Thousands of firearms to be destroyed to reduce armed violence
PORT OF SPAIN/MANCHESTER
A major initiative has been launched to reduce gun violence in the Caribbean by tackling the problem of illicit arms and ammunition.
The Government of Trinidad and Tobago is partnering with the CARICOM Implementation Agency for Crime and Security (CARICOM IMPACS) and MAG in a programme to destroy seized weapons, ammunition and explosives and reduce their devastating impact on human safety and security.
The programme is likely to see the destruction of approximately 7,000 firearms and more than 328kg net explosive weight of expired ammunition in the next three months alone.
The programme launch follows the signing of a Memorandum of Understanding (MoU) between MAG and the CARICOM IMPACS to combat criminality and advance peace and security for people of the region. The Honourable Fitzgerald Hinds, Minister of National Security for Trinidad and Tobago, used specialist equipment to cut a firearm into two pieces in a symbolic gesture at a signing ceremony for the MoU.
The Trinidad and Tobago project is the first step in planned long term cooperation between CARICOM IMPACS and MAG, in response to the needs of states across the region. The MoU formalizes a partnership through which MAG, working with CARICOM IMPACS, will provide technical support to CARICOM member states in assessing and addressing arms and ammunition management needs.
This will draw on MAG’s expertise in the management and destruction of weapons and ammunition stockpiles, including weapons marking and community risk reduction initiatives. The charity also advises governments and security forces on arms control best practice, providing support through training and capacity development.
Photo above: The Honourable Fitzgerald Hinds, Minister of National Security, Trinidad and Tobago, destroys an illicit firearm using specialist equipment.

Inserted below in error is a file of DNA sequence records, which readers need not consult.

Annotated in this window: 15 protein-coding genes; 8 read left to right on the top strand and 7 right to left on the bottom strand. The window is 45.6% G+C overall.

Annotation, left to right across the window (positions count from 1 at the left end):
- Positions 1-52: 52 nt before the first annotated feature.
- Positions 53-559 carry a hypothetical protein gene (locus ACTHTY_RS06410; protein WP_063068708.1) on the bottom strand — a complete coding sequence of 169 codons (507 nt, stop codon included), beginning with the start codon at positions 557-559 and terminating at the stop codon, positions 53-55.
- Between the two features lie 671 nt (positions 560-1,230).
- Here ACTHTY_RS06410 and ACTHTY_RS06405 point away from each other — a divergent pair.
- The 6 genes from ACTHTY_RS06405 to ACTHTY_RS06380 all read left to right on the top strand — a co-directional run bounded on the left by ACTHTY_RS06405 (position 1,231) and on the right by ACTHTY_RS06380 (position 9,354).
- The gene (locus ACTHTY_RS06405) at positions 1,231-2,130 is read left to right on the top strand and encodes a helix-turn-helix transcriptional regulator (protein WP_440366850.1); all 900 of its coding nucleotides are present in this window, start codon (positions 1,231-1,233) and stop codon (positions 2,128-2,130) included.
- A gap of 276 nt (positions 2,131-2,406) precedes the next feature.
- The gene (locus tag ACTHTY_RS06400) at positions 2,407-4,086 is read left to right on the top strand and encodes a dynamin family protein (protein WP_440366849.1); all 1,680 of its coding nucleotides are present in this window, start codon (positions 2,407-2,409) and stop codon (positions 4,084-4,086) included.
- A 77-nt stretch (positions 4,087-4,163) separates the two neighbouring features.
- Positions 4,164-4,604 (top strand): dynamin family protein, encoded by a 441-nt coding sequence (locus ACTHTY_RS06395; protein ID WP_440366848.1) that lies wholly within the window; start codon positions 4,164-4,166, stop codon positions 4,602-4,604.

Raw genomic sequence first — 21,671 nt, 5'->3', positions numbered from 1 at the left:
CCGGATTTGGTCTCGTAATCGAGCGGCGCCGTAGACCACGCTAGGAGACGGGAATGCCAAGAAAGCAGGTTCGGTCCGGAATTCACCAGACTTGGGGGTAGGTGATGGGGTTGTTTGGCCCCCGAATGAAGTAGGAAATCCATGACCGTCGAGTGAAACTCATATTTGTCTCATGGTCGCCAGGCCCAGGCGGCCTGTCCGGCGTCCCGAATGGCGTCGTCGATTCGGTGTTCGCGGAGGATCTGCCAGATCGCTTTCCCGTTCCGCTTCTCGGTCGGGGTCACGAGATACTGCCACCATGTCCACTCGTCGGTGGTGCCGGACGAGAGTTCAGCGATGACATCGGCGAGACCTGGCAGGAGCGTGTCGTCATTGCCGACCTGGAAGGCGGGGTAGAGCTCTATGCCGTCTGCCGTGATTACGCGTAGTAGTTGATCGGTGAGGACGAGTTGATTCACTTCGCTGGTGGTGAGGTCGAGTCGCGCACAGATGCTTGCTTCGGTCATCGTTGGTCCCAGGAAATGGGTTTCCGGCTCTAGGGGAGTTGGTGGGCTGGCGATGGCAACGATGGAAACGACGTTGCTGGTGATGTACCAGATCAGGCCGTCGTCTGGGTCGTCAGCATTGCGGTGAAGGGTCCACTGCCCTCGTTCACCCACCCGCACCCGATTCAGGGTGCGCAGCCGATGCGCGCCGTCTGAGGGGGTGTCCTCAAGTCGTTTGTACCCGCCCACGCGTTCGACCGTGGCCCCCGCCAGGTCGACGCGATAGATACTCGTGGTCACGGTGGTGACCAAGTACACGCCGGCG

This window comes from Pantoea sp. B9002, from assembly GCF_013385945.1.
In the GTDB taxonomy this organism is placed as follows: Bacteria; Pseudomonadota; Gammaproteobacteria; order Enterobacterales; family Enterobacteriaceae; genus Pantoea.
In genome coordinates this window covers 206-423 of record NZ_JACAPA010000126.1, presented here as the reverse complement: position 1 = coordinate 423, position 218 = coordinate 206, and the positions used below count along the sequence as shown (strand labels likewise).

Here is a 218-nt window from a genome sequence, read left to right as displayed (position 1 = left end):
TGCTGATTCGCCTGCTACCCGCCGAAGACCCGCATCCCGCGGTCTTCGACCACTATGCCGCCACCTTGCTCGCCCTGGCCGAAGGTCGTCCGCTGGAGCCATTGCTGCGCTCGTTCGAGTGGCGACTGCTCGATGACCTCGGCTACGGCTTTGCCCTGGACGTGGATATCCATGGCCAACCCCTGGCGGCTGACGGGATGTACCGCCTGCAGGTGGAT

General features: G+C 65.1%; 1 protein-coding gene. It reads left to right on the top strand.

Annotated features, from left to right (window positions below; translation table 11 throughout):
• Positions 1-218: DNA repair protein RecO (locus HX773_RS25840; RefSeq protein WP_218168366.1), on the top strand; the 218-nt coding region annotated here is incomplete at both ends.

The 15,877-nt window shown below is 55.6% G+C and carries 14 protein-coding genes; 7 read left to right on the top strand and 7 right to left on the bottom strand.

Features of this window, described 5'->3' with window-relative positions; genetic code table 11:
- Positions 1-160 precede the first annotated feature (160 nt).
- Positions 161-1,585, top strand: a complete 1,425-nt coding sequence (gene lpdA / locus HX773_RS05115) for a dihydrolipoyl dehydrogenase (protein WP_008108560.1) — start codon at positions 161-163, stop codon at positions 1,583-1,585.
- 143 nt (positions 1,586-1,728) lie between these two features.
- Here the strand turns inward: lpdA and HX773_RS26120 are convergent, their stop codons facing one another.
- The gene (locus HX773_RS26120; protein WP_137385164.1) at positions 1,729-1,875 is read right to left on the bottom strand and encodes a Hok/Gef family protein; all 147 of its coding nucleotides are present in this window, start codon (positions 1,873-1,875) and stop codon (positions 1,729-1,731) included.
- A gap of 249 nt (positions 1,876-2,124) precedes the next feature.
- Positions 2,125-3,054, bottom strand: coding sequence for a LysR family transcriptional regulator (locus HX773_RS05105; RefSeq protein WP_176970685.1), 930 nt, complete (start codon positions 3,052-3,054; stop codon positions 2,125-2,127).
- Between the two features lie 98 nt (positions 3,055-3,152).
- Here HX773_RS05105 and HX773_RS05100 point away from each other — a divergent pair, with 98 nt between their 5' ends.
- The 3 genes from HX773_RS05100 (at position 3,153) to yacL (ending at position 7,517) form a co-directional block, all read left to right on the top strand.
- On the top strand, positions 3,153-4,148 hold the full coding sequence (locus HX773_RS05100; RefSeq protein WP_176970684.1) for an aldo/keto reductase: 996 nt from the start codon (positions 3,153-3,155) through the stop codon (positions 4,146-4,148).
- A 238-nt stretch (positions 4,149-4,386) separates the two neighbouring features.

The partnership will support CARICOM countries in their adherence to commitments under the UN Programme of Action to Prevent, Combat and Eradicate the Illicit Trade in Small Arms and Light Weapons in All its Aspects, the Arms Trade Treaty, the Firearms Protocol, and other international frameworks.
CARICOM IMPACS is the coordinating and implementation arm of the region’s multilateral crime and security management architecture, specifically designed to administer a collective response to the crime and security priorities of its Member States. CARICOM IMPACS is also the co-custodiam of the Caribbean Firearms Roadmap.
MAG is a global leader in armed violence reduction and humanitarian mine action whose initiatives address the drivers and consequences of conflict and instability. In addition to new initiatives in the Caribbean, MAG works in partnership with states and regional bodies across Latin America, Sub-Saharan African, the Middle East, Europe, and the Asia-Pacific region.
The proliferation of arms and ammunition is a major contributor to insecurity, crime and armed violence across the world, often disproportionately affecting women, young people and marginalised groups.
Photo above: Members of CARICOM IMPACS and MAG at the MoU signing ceremony
Jo Dresner, MAG’s International Partnerships Director said: “This MoU is an important step as the CARICOM states take action to reduce armed violence, which impedes sustainable development, fuels crime and inflicts widespread physical and psychological harm.
“We hope our partnership with CARICOM IMPACS and the Government of Trinidad and Tobago will be the first of many in the Caribbean, making a long-term and sustainable contribution to reducing armed violence in the region.”
The Honourable Fitzgerald Hinds, Minister of National Security, Trinidad and Tobago, said: “We welcome this critical and practical partnership between CARICOM IMPACS and MAG, which will save lives in this region.”
Lt. Col. Michael Jones, Executive Director, CARICOM IMPACS, added: “Each of the 7,000 firearms represents a potential shooting, a potential victim, a potential murder. The destruction of weapons is one of the most effective arms control measures which enables States to do away with obsolete and seized weapons, ensuring that they will no longer be used to commit future acts of crime.”
For more information contact
Jon Brown, MAG, +44 7467 830861 firstname.lastname@example.org
Roger Belgrave, CARICOM, 1(868) 334-8414 email@example.com ; firstname.lastname@example.org